Airline Seat Saga ContinuesThursday, April 16, 2009
Regular readers of these pages will recall my previous comments on the recent Canada Supreme Court ruling on the accommodation of severely obese passengers on Canadian airlines (for previous comments click here and here).
This policy resulted in Air Canada now requiring obese patients to present a doctor’s note 48-72 hrs before travel if they wish to be accommodated on two seats (click here for the forms Air Canada requires passengers to fill out – see page 5 of the form).
While creating more work for doctor’s who have to fill out the form (with rather simple measurements that almost anyone can take) and creating embarrassment for all involved, at least this policy does ensure that large patients are accommodated without extra charge: one passenger – one fair – it’s only fair!
Yesterday, United Airlines took the other view and announced that it would begin charging large individuals for two seats. In doing so, United now joins the other four major airlines (Delta, US Airways, Continental, and Southwest), which have already been charging large travelers for an extra seat.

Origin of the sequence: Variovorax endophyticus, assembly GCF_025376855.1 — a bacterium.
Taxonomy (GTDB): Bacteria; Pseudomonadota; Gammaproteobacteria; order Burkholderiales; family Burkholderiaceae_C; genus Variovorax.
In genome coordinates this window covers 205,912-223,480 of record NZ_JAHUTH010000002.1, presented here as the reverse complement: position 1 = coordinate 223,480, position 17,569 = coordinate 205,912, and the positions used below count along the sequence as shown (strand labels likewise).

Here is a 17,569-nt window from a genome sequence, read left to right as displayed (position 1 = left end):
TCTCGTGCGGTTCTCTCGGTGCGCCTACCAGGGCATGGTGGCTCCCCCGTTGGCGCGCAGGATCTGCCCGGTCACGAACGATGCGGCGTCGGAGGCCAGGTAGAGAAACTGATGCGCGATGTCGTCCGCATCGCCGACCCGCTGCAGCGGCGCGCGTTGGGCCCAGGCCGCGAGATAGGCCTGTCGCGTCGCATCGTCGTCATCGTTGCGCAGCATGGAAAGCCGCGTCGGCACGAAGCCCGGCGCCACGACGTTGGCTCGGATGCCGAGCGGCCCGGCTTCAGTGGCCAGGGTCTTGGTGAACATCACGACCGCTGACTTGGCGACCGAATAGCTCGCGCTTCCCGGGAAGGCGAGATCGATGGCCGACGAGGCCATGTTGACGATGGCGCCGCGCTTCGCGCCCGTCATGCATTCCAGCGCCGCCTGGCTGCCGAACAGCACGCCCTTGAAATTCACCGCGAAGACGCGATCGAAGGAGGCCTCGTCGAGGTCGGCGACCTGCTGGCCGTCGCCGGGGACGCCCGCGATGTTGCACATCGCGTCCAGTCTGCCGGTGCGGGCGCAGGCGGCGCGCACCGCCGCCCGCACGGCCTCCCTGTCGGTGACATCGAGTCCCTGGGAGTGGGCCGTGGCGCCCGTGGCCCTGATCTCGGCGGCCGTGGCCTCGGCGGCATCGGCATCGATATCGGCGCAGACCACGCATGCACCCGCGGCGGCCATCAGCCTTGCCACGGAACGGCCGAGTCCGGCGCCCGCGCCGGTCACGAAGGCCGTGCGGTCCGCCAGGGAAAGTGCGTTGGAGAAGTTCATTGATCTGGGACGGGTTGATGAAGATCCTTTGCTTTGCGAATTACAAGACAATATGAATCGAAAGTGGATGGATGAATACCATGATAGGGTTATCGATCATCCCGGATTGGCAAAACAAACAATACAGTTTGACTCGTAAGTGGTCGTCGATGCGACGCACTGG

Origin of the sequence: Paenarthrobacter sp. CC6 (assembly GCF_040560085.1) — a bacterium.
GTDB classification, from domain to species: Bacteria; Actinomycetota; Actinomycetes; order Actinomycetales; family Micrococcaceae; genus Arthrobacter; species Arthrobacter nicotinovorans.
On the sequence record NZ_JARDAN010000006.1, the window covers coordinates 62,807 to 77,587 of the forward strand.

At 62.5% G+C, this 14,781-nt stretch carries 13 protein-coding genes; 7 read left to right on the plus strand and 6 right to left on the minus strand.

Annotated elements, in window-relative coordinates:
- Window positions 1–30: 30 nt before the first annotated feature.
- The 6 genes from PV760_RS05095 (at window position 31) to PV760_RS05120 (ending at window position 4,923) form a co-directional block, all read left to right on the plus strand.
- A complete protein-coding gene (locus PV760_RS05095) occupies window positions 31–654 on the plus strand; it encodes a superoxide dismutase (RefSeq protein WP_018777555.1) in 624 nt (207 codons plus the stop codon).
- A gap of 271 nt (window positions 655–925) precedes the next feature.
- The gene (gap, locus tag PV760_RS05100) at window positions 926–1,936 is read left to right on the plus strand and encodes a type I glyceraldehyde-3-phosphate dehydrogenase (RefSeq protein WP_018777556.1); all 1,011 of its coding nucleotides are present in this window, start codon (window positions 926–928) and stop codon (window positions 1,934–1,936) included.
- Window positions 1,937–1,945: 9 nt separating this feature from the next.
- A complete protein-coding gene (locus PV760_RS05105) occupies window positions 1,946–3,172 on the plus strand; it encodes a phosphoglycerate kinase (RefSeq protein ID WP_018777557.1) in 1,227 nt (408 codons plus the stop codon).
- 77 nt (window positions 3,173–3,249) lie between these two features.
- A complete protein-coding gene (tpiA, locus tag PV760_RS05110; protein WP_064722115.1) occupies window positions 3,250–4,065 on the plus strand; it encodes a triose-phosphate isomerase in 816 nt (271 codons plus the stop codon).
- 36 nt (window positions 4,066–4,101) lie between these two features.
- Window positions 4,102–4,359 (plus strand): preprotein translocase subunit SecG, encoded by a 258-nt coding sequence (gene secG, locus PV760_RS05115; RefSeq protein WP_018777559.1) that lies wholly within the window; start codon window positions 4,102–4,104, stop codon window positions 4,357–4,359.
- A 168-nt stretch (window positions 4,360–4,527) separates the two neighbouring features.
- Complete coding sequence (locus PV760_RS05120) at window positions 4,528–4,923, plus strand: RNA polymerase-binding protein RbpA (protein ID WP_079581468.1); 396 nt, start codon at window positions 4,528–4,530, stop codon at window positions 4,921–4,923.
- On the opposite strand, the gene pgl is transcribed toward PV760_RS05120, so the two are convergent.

As expected, there are a host of people who think that this is only fair (which is probably why the airlines can get away with this policy). I have previously made my views on this clear: this policy is discriminating and feeds into the widespread notion that obesity is simply a self-inflicted condition resulting from poor choice, completely avoidable by eating less and moving more.
As long as this simplistic view of obesity prevails, we are still a long way off from treating obesity for what it is – just another complex chronic condition (like diabetes, asthma or heart disease) that results from complex interactions between sociocultural, biomedical, genetic and/or iatrogenic factors in our obesogenic environment.
I have yet to meet someone who “chooses” to be fat.